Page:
Shut Up And Dance! Is Dance Moms For Real?
Have you watched Dance Moms? (9 p.m., Wednesdays, Lifetime.) The cable TV reality show aims its cameras at the twirling tots of the Miss Abby Lee Dance Company of Pittsburgh, PA.
More horrifying than Toddles & Tiaras, it's evidence of how ruthless some parents are in pursuit of stardom and fame for their kids - whether kids want it or not. The psycho ballerina Natalie Portman played in Black Swan? This is where she would've tied on her first pair of toe shoes.
At Miss Abby's school, kids, mostly girls between the ages of 6 and 13, practice routines for four or five hours a night, seven days a week in prep for dance competitions. The star of Dance Moms is the teacher, a hillock named Abby Lee Miller who screams at the children like she's a drill sergeant and they're all little pigtailed Gomer Pyles. The co-stars are the moms, who spend $20,000 a year to keep their moppets dancing in costumes that would make Humbert Humbert blush. Then come the kids, pretty, exhausted, stressed-out baby ballerinas always on the verge of tears. Their childhoods resemble those of state-trained Chinese gymnasts of the 1970s. But with more ruffles and Red Bull.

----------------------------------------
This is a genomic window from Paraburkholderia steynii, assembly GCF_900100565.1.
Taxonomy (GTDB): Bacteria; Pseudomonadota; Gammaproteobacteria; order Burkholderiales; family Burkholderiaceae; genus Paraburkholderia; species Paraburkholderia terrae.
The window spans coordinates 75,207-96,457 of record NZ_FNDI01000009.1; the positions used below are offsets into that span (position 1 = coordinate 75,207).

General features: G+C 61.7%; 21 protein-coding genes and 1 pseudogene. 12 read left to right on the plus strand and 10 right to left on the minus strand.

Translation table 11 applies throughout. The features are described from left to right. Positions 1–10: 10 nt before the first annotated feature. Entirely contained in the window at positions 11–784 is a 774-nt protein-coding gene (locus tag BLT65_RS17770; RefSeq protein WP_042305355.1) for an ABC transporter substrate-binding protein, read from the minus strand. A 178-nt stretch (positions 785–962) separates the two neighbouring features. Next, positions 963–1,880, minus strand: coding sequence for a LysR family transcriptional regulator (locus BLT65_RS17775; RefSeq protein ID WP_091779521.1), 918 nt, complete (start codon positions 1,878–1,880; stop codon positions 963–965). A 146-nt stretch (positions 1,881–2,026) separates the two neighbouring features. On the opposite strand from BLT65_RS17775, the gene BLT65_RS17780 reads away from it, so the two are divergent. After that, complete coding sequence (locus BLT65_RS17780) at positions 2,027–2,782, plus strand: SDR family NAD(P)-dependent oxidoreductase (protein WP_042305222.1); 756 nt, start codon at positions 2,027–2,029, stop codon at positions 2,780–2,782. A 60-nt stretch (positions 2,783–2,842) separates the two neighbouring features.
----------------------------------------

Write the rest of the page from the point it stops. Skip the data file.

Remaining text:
Here's a look at Miss Abby's little glittery army. Watch and wince.
To find out if this show exaggerates the world of youth dance competitions, we talked to Dallas dancer and choreographer Jeremy Dumont. You may have seen him tearing up the floor with the Turtle Creek Chorale, as one of the dancers in Dallas Theater Center's hit Cabaret or in Theatre Three's Drowsy Chaperone. He's danced in three international tours of West Side Story and recently choreographed Garland Summer Musicals' Music Man. Dumont, 25, has just been hired as resident choreographer of children's musicals at Casa Manana. He's also in the early stages of forming his own dance company.
Dallas dancer and choreographer Jeremy Dumont
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So what do you think of Dance Moms? Jeremy Dumont: There is truth to what it is that they're showing. I feel like I have met those people before. I've had some crazy dance teachers. Not any who were abusive like Miss Abby is, in my opinion. But those dance competitions are the real deal.